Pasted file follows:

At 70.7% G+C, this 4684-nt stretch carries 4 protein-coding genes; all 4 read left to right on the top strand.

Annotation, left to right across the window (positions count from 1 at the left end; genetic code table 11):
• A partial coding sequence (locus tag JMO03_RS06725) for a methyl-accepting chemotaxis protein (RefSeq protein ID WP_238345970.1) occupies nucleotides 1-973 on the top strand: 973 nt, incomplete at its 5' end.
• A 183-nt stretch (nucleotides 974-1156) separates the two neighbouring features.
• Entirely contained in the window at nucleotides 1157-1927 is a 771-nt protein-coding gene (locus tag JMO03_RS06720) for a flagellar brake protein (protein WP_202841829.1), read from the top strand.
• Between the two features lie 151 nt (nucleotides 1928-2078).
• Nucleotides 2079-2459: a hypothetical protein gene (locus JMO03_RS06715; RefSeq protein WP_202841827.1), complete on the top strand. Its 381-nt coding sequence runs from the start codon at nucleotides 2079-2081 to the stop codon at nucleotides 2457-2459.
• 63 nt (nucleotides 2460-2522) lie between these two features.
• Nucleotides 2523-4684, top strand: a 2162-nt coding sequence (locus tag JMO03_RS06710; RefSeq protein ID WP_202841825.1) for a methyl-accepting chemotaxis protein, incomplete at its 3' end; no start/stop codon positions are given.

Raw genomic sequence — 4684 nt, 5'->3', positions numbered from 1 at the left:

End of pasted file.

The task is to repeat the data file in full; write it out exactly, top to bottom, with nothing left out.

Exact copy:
At 70.7% G+C, this 4684-nt stretch carries 4 protein-coding genes; all 4 read left to right on the top strand.

Annotation, left to right across the window (positions count from 1 at the left end; genetic code table 11):
• A partial coding sequence (locus tag JMO03_RS06725) for a methyl-accepting chemotaxis protein (RefSeq protein ID WP_238345970.1) occupies nucleotides 1-973 on the top strand: 973 nt, incomplete at its 5' end.
• A 183-nt stretch (nucleotides 974-1156) separates the two neighbouring features.
• Entirely contained in the window at nucleotides 1157-1927 is a 771-nt protein-coding gene (locus tag JMO03_RS06720) for a flagellar brake protein (protein WP_202841829.1), read from the top strand.
• Between the two features lie 151 nt (nucleotides 1928-2078).
• Nucleotides 2079-2459: a hypothetical protein gene (locus JMO03_RS06715; RefSeq protein WP_202841827.1), complete on the top strand. Its 381-nt coding sequence runs from the start codon at nucleotides 2079-2081 to the stop codon at nucleotides 2457-2459.
• 63 nt (nucleotides 2460-2522) lie between these two features.
• Nucleotides 2523-4684, top strand: a 2162-nt coding sequence (locus tag JMO03_RS06710; RefSeq protein ID WP_202841825.1) for a methyl-accepting chemotaxis protein, incomplete at its 3' end; no start/stop codon positions are given.

Raw genomic sequence — 4684 nt, 5'->3', positions numbered from 1 at the left: